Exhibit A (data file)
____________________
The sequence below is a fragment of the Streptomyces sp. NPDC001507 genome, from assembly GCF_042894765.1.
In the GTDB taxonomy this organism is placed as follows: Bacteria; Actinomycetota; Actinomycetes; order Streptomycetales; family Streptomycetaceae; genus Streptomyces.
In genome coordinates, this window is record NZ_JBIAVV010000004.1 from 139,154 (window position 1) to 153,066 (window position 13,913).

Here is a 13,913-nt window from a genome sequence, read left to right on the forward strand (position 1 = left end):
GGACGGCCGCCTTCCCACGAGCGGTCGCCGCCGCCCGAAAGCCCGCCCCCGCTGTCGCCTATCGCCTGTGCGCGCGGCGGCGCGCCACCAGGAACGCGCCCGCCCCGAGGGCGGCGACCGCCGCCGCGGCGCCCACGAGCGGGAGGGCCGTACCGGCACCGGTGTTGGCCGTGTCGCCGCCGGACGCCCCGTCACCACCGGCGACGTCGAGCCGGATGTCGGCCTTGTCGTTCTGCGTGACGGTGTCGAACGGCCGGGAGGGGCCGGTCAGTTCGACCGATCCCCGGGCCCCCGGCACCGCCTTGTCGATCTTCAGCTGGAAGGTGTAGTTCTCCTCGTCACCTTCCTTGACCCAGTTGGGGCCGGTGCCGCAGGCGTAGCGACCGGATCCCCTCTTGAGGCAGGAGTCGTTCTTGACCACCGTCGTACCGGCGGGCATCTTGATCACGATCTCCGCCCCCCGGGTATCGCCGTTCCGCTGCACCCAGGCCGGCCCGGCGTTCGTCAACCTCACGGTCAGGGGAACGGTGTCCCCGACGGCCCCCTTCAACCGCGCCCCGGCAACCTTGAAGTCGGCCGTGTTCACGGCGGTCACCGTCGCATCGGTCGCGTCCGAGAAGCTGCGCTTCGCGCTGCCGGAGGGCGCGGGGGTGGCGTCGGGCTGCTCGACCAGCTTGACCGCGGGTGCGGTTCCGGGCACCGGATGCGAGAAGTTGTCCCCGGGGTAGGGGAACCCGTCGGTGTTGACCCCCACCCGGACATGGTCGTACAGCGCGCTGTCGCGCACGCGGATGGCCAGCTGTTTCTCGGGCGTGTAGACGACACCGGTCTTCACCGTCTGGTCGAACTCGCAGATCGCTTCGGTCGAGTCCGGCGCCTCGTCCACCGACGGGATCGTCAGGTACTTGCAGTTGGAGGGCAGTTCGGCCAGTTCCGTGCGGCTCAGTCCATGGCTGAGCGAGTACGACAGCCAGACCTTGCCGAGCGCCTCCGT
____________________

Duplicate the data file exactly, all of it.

The sequence below is a fragment of the Streptomyces sp. NPDC001507 genome, from assembly GCF_042894765.1.
In the GTDB taxonomy this organism is placed as follows: Bacteria; Actinomycetota; Actinomycetes; order Streptomycetales; family Streptomycetaceae; genus Streptomyces.
In genome coordinates, this window is record NZ_JBIAVV010000004.1 from 139,154 (window position 1) to 153,066 (window position 13,913).

Here is a 13,913-nt window from a genome sequence, read left to right on the forward strand (position 1 = left end):
GGACGGCCGCCTTCCCACGAGCGGTCGCCGCCGCCCGAAAGCCCGCCCCCGCTGTCGCCTATCGCCTGTGCGCGCGGCGGCGCGCCACCAGGAACGCGCCCGCCCCGAGGGCGGCGACCGCCGCCGCGGCGCCCACGAGCGGGAGGGCCGTACCGGCACCGGTGTTGGCCGTGTCGCCGCCGGACGCCCCGTCACCACCGGCGACGTCGAGCCGGATGTCGGCCTTGTCGTTCTGCGTGACGGTGTCGAACGGCCGGGAGGGGCCGGTCAGTTCGACCGATCCCCGGGCCCCCGGCACCGCCTTGTCGATCTTCAGCTGGAAGGTGTAGTTCTCCTCGTCACCTTCCTTGACCCAGTTGGGGCCGGTGCCGCAGGCGTAGCGACCGGATCCCCTCTTGAGGCAGGAGTCGTTCTTGACCACCGTCGTACCGGCGGGCATCTTGATCACGATCTCCGCCCCCCGGGTATCGCCGTTCCGCTGCACCCAGGCCGGCCCGGCGTTCGTCAACCTCACGGTCAGGGGAACGGTGTCCCCGACGGCCCCCTTCAACCGCGCCCCGGCAACCTTGAAGTCGGCCGTGTTCACGGCGGTCACCGTCGCATCGGTCGCGTCCGAGAAGCTGCGCTTCGCGCTGCCGGAGGGCGCGGGGGTGGCGTCGGGCTGCTCGACCAGCTTGACCGCGGGTGCGGTTCCGGGCACCGGATGCGAGAAGTTGTCCCCGGGGTAGGGGAACCCGTCGGTGTTGACCCCCACCCGGACATGGTCGTACAGCGCGCTGTCGCGCACGCGGATGGCCAGCTGTTTCTCGGGCGTGTAGACGACACCGGTCTTCACCGTCTGGTCGAACTCGCAGATCGCTTCGGTCGAGTCCGGCGCCTCGTCCACCGACGGGATCGTCAGGTACTTGCAGTTGGAGGGCAGTTCGGCCAGTTCCGTGCGGCTCAGTCCATGGCTGAGCGAGTACGACAGCCAGACCTTGCCGAGCGCCTCCGT